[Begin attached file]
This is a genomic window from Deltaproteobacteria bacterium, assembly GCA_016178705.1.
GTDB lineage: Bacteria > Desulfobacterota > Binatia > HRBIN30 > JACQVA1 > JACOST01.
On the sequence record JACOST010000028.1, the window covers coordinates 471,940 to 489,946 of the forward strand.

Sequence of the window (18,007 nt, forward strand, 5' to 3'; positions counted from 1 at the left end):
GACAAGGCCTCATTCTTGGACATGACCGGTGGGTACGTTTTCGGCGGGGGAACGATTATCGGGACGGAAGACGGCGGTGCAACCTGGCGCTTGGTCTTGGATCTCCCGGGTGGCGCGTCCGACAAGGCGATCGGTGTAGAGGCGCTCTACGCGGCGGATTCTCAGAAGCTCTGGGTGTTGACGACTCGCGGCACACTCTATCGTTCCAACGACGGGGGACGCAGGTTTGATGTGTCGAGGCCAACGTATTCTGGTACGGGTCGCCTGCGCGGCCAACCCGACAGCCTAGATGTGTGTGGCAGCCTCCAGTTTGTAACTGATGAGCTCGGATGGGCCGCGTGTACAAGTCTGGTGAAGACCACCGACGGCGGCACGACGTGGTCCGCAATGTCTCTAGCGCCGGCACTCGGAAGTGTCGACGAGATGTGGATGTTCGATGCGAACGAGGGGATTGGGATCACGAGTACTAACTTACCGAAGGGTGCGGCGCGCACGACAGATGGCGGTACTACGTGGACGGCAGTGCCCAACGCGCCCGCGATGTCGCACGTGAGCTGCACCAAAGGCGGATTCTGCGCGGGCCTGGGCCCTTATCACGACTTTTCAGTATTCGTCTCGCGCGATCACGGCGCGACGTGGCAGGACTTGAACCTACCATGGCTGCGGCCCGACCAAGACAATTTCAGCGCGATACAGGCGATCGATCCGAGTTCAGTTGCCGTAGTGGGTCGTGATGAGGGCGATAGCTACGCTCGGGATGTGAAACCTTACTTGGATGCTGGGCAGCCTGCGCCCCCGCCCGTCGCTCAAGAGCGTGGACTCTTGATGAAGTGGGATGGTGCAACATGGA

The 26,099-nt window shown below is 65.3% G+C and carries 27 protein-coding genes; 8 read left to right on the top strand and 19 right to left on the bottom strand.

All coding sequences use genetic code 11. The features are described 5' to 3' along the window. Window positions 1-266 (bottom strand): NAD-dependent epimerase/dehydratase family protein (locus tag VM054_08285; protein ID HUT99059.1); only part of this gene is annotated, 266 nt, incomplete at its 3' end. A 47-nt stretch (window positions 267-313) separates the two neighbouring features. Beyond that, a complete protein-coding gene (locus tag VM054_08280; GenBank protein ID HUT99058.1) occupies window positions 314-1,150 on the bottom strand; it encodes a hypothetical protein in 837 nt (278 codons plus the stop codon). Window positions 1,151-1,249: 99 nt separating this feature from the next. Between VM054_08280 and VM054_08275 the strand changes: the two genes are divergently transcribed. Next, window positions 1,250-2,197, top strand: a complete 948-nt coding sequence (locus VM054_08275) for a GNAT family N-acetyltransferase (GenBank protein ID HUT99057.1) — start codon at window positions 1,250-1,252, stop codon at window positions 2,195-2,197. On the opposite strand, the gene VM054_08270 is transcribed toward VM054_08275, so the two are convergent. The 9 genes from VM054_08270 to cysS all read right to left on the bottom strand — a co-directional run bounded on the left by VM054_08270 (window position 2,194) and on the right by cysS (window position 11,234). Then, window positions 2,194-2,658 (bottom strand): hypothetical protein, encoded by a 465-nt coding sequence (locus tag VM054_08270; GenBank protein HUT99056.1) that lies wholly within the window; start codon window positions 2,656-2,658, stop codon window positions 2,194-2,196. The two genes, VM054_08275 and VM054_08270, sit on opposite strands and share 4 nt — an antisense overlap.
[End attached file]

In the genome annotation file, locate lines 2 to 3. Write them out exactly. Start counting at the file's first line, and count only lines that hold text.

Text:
GTDB lineage: Bacteria > Desulfobacterota > Binatia > HRBIN30 > JACQVA1 > JACOST01.
On the sequence record JACOST010000028.1, the window covers coordinates 471,940 to 489,946 of the forward strand.